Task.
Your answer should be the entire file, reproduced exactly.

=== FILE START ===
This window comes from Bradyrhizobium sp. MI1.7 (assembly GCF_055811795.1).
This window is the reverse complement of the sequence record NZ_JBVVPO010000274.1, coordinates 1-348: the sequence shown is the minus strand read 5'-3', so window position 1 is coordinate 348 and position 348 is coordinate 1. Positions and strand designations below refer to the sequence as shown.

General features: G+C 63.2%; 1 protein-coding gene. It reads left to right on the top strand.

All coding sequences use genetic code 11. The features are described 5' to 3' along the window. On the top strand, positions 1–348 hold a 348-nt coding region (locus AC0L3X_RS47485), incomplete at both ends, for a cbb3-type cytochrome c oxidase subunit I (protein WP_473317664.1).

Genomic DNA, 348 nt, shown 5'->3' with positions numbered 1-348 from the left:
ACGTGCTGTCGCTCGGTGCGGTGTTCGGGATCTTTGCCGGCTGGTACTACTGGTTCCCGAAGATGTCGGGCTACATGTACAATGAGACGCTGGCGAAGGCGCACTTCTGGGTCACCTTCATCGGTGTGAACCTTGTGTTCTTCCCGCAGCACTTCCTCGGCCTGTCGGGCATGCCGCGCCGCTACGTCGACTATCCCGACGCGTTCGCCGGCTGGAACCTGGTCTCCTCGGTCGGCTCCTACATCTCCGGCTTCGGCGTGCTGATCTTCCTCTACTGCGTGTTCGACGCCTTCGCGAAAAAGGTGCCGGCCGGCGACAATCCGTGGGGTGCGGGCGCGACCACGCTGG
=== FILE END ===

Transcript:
This window comes from Bradyrhizobium sp. MI1.7 (assembly GCF_055811795.1).
This window is the reverse complement of the sequence record NZ_JBVVPO010000274.1, coordinates 1-348: the sequence shown is the minus strand read 5'-3', so window position 1 is coordinate 348 and position 348 is coordinate 1. Positions and strand designations below refer to the sequence as shown.

General features: G+C 63.2%; 1 protein-coding gene. It reads left to right on the top strand.

All coding sequences use genetic code 11. The features are described 5' to 3' along the window. On the top strand, positions 1–348 hold a 348-nt coding region (locus AC0L3X_RS47485), incomplete at both ends, for a cbb3-type cytochrome c oxidase subunit I (protein WP_473317664.1).

Genomic DNA, 348 nt, shown 5'->3' with positions numbered 1-348 from the left:
ACGTGCTGTCGCTCGGTGCGGTGTTCGGGATCTTTGCCGGCTGGTACTACTGGTTCCCGAAGATGTCGGGCTACATGTACAATGAGACGCTGGCGAAGGCGCACTTCTGGGTCACCTTCATCGGTGTGAACCTTGTGTTCTTCCCGCAGCACTTCCTCGGCCTGTCGGGCATGCCGCGCCGCTACGTCGACTATCCCGACGCGTTCGCCGGCTGGAACCTGGTCTCCTCGGTCGGCTCCTACATCTCCGGCTTCGGCGTGCTGATCTTCCTCTACTGCGTGTTCGACGCCTTCGCGAAAAAGGTGCCGGCCGGCGACAATCCGTGGGGTGCGGGCGCGACCACGCTGG